The Learning Process

The Socratic Method

The Socratic Method is central to the campus’ approach. It involves asking open-ended questions to stimulate critical thinking, promote discussion, and encourage learners to discover knowledge on their own. Socratic discussions are a daily practice, fostering inquiry, analysis, and communication skills.

Project-based Learning

Apogee Triangle places a strong emphasis on project-based learning. Learners are encouraged to engage in hands-on, real-world projects that allow them to apply what they've learned in a practical context. This approach nurtures problem-solving, creativity, and collaboration. Each session learners will explore different themes in hands-on and engaging ways.

Mixed-Age Studios

The campus organizes learners into mixed-age groups, creating a dynamic learning environment. This approach encourages peer mentoring, collaboration, and a sense of community among students of different ages. It also allows for more individualized experiences.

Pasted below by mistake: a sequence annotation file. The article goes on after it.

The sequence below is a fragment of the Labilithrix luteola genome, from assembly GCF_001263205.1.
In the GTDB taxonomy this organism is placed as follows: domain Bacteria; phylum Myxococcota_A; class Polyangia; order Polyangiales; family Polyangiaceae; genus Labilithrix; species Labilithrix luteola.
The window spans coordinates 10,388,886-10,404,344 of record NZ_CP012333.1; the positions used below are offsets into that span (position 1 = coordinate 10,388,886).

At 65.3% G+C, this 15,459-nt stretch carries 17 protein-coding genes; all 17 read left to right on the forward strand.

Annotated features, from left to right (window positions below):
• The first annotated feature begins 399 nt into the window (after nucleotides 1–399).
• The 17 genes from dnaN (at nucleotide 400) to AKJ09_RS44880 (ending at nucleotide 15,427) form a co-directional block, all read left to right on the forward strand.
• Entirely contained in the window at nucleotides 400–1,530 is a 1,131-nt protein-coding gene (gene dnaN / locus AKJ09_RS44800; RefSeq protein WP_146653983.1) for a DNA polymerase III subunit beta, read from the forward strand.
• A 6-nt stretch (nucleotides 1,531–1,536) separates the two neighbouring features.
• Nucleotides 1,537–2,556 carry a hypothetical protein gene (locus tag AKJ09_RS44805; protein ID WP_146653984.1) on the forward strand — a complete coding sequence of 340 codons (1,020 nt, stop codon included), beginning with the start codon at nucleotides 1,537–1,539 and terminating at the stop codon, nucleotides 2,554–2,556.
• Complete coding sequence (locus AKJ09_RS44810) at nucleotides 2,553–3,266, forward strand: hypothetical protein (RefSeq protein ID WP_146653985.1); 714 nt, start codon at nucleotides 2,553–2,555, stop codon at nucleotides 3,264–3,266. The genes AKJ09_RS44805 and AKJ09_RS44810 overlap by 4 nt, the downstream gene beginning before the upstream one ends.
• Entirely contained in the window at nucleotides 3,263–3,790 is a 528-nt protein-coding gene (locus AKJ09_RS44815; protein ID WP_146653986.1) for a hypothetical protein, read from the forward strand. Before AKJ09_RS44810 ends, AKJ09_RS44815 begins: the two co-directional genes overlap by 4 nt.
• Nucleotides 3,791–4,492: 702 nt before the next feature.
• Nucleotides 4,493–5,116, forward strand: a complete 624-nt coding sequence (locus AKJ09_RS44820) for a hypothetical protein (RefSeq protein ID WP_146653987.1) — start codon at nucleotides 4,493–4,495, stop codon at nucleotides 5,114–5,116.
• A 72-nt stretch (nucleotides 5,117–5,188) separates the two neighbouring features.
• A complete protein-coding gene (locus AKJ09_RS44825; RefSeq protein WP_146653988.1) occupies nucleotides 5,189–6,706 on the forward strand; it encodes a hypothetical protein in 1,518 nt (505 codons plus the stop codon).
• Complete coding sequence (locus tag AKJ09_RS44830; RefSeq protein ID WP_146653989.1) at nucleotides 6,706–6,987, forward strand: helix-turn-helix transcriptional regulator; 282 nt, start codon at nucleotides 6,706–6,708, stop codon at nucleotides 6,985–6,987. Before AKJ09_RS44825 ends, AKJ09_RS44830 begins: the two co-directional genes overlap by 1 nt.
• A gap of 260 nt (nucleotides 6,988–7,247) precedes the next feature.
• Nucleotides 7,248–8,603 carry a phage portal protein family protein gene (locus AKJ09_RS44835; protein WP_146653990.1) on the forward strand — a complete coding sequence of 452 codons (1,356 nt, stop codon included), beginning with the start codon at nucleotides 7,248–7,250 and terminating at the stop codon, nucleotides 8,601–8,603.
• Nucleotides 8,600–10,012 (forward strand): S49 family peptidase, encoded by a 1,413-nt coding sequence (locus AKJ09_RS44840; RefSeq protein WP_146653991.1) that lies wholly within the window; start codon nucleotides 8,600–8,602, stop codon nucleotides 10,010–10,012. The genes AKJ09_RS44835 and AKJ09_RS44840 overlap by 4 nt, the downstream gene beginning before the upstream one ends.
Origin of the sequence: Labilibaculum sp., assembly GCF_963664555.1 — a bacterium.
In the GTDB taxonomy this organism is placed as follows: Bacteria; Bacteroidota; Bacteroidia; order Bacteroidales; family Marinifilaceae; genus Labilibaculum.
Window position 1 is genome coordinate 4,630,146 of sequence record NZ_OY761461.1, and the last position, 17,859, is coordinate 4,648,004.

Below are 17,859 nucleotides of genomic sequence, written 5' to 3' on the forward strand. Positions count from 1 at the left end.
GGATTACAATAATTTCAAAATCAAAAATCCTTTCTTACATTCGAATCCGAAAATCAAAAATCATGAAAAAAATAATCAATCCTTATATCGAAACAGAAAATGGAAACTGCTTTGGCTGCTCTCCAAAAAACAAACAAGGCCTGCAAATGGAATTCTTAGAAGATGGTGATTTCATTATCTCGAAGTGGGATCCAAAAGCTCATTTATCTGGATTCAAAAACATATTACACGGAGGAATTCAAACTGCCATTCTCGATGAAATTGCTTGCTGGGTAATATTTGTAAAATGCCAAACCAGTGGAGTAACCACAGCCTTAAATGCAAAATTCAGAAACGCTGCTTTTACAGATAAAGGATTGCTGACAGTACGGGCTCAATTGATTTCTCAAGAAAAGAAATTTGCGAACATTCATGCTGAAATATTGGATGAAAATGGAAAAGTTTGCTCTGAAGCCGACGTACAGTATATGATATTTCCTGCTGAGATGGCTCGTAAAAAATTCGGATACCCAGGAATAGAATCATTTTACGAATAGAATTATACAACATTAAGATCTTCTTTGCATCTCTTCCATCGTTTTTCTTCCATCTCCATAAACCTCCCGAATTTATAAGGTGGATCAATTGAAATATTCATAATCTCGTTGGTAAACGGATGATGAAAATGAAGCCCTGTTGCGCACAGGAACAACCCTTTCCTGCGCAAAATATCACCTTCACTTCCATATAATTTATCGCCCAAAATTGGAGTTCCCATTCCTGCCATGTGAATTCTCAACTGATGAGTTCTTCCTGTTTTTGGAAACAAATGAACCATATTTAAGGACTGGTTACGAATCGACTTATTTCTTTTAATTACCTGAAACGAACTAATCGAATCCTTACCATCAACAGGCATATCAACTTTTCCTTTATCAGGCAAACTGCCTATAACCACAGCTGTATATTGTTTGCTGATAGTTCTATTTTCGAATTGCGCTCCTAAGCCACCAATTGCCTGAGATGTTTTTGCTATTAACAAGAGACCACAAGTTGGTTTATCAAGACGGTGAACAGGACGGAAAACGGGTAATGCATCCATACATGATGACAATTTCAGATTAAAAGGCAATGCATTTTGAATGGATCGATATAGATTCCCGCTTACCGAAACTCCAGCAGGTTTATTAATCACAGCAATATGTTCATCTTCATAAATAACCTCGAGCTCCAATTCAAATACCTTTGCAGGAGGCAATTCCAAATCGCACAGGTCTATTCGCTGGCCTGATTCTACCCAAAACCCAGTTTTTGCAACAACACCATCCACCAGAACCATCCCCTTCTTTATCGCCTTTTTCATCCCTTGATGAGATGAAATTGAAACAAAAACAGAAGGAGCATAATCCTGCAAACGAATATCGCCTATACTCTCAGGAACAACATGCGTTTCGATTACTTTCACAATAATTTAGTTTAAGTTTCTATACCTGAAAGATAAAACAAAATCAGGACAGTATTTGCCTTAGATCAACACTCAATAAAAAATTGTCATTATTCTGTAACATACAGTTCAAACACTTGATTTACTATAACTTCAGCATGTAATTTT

Physical Fitness

Our campus places an emphasis on health & wellness along with physical fitness. This will be a daily non-negotiable. Good physical health is a precursor to good mental health. Learning to move well, eat well, and live well
will promote resilience, discipline, and personal growth.

Life Skills

In addition to core academics, Apogee Triangle focuses on imparting important life skills to the students. These include conflict resolution, goal
setting, time management, leadership, entrepreneurship, character building, and
financial literacy. Preparing learners for success in life beyond the studio is the goal.

Self-paced Learning

Apogee Triangle is a self-paced learning environment. This means that each learner will be working through their core academic skills at their own pace. This will not always be at the same pace as the equivalent grade level in a traditional school setting. While we don't have grades, we track growth and will communicate with parents regarding progress and struggles.



“It is hard to fail, but it is worse never to

have tried to succeed.”

–Theodore Roosevelt-

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